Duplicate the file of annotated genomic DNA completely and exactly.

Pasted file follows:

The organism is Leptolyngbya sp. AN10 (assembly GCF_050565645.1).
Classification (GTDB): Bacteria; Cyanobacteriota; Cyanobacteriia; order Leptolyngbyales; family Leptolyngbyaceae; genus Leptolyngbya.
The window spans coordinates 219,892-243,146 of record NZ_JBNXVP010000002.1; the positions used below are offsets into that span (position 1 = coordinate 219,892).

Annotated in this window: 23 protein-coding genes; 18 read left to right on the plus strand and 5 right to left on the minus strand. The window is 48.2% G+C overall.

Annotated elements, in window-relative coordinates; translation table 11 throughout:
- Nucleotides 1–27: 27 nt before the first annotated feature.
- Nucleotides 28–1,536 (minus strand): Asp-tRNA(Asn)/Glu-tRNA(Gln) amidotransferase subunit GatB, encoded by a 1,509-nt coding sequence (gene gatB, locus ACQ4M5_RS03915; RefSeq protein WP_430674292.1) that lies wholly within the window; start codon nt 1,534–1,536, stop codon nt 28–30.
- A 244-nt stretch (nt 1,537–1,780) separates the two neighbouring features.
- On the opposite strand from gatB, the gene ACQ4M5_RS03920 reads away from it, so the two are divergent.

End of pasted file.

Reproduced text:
The organism is Leptolyngbya sp. AN10 (assembly GCF_050565645.1).
Classification (GTDB): Bacteria; Cyanobacteriota; Cyanobacteriia; order Leptolyngbyales; family Leptolyngbyaceae; genus Leptolyngbya.
The window spans coordinates 219,892-243,146 of record NZ_JBNXVP010000002.1; the positions used below are offsets into that span (position 1 = coordinate 219,892).

Annotated in this window: 23 protein-coding genes; 18 read left to right on the plus strand and 5 right to left on the minus strand. The window is 48.2% G+C overall.

Annotated elements, in window-relative coordinates; translation table 11 throughout:
- Nucleotides 1–27: 27 nt before the first annotated feature.
- Nucleotides 28–1,536 (minus strand): Asp-tRNA(Asn)/Glu-tRNA(Gln) amidotransferase subunit GatB, encoded by a 1,509-nt coding sequence (gene gatB, locus ACQ4M5_RS03915; RefSeq protein WP_430674292.1) that lies wholly within the window; start codon nt 1,534–1,536, stop codon nt 28–30.
- A 244-nt stretch (nt 1,537–1,780) separates the two neighbouring features.
- On the opposite strand from gatB, the gene ACQ4M5_RS03920 reads away from it, so the two are divergent.